Add a watchdog which resets the WLAN module when it hangs.
Add system clock initialization code for Xmega controllers.
Improved timing and source code structure.
The correct line-feed format for the WLAN module is now auto-detected. Debugging via SERIAL_ECHO option is now disabled by default.
Reduced RAM usage a lot and improved stability.
Add hardware layouts for Arduino Uno, Crumb328, Crumb644, Crumb128 and Crumb2561.
AT and I/O commands can now be executed on both WLAN and USB.
My firmware controls all free analog and digital I/O pins of the AVR microcontroller, that are 16 to 82 controllable Pins depending on the microcontroller type. And you can have even more with the help of some cheap shift registers.
Simple text commands provide access to the I/O ports, so you don't need any special driver or library. It works out of the box with almost any programming language and any operating system, for example PC, Samrtphones, Tablets, Raspberry Pi, and so on.
The C Compiler for the microcontroller is free availabe for Windows (e.g. GNU Toolchain), Linux (avr-gcc) and Mac OS. The example app "ioModule" for PC and smartphones can be compiled with Qt Creator.
Remarks: I was asked why I use a second microcontroller besides the ESP Module:
For example, the following command sets the pin PC3 to high level:
And this command queries port D in hexadecimal format:
You will find the whole command set below. You can execute about 4 commands per second.
*= The Crumb644 must be made compatible by interrupting a line next to the USB-UART chip and insert an 1k Ohm resistor. This soldering should be done by an experienced technician because the parts are very small. The AVR boards above are all available with pre-installed bootloader, so you don't need an extra programming adapter.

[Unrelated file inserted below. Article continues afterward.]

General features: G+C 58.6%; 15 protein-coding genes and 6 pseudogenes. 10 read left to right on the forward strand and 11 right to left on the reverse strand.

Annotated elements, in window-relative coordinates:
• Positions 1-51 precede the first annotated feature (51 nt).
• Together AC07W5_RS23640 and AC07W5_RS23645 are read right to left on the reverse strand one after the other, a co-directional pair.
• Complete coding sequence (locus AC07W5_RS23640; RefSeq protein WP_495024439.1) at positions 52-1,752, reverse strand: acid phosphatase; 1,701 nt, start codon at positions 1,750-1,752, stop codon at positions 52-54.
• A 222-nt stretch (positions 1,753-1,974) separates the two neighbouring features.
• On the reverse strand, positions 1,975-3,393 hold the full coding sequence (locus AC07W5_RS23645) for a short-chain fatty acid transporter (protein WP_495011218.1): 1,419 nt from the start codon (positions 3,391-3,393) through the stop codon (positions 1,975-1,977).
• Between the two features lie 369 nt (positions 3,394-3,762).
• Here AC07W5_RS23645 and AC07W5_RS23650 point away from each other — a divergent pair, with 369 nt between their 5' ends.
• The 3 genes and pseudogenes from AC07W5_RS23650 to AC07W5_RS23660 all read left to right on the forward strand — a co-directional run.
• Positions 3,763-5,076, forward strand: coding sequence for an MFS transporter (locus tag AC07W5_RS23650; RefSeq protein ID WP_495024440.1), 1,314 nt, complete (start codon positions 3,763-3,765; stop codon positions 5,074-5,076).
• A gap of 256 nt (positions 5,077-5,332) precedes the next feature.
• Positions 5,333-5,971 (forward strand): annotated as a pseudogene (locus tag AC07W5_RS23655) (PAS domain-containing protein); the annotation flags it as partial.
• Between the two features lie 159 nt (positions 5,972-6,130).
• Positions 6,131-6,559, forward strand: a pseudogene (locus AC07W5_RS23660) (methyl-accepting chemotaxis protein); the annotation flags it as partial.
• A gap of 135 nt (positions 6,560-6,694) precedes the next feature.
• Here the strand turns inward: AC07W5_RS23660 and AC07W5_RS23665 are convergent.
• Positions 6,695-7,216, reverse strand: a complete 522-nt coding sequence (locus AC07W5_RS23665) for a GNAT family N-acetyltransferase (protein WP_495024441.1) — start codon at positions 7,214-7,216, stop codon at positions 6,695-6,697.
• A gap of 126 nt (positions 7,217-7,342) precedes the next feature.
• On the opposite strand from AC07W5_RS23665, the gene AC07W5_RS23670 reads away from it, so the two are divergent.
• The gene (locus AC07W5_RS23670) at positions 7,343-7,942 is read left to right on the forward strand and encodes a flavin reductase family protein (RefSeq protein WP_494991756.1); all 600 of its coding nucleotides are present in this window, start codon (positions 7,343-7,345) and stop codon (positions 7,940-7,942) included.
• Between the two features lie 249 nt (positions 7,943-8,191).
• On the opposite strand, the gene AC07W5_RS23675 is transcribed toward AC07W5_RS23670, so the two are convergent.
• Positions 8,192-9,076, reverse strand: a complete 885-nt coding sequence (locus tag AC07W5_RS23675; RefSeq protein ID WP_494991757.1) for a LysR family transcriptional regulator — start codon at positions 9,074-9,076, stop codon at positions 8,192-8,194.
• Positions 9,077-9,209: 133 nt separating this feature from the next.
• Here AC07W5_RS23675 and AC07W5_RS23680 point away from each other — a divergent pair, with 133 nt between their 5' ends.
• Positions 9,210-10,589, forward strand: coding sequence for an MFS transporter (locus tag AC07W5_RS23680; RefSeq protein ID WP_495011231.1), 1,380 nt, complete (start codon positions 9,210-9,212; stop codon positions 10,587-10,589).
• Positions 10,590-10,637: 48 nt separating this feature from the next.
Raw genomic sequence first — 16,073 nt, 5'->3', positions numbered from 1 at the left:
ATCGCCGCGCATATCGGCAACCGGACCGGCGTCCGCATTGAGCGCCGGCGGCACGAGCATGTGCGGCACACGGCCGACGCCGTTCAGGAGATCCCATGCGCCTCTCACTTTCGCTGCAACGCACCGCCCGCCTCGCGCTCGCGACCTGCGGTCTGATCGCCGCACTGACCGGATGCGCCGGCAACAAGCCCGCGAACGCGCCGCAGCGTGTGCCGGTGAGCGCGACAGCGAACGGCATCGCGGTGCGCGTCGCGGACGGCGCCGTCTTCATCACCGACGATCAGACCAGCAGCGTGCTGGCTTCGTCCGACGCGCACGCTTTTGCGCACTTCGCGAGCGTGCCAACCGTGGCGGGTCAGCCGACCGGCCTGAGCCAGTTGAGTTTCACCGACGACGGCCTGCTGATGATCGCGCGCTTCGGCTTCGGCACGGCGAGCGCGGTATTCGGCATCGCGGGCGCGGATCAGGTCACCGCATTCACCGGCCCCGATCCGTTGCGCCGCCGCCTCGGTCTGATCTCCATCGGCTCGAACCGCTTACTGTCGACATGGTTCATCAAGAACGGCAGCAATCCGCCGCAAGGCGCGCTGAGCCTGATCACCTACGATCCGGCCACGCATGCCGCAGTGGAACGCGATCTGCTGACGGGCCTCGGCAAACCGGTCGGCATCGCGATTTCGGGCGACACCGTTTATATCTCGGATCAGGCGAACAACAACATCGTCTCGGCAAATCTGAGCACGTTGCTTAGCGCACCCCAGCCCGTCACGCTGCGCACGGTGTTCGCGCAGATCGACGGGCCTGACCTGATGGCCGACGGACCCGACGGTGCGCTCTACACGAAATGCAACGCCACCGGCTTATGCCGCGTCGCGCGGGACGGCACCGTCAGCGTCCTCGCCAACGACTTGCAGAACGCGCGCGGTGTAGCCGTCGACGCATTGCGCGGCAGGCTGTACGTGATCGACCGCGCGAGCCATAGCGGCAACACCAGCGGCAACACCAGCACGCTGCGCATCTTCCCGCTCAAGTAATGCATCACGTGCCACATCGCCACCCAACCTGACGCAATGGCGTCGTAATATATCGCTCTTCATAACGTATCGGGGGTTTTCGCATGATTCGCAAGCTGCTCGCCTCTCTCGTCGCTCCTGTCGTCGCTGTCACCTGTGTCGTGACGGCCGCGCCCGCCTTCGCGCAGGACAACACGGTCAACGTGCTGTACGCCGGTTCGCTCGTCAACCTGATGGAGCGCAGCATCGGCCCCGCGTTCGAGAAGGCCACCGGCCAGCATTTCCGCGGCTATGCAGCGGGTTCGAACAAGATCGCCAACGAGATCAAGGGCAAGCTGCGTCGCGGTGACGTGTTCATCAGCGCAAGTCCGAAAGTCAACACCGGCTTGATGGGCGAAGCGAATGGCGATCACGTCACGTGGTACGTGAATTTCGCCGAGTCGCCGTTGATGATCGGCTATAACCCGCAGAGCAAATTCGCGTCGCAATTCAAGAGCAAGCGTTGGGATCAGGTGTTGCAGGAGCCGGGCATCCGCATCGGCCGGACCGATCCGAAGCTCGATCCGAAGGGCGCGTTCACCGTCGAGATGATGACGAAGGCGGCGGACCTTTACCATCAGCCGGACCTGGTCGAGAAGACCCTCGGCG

These commands can be used on a single I/O line (PB7), a port (PB) or all ports together by a single command:
PB7 and PB are examples, all ports are accessible in the same way. When accessing all ports together, the size of the hexadecimal number depends on the size of the AVR, referring to the ports: DDCCBBAA or HHGGFFEEDDCCBBAA.
The commands for single pins support characters as an alternative to 0 and 1:
The commands d, p and o respond always with "Ok". The i command responds this way:
The available references depend on the capabilities of the Mikrocontroller:
Example for the r command:
The a command expects the channel number of the analog input, for example:
The length of the hexadecimal number depends on the size of the shift register (8-32 bits).
Again, the length of the hexadecimal number depends on the size of the shift register (8-32 bits). The current status of port Y can be read out by the command i.
The Commands d and p are not available on the port extensions!
In addition, you may execute any AT command that the WLAN module understands (except AT+CIPSEND). However, you can only receive the first line of response.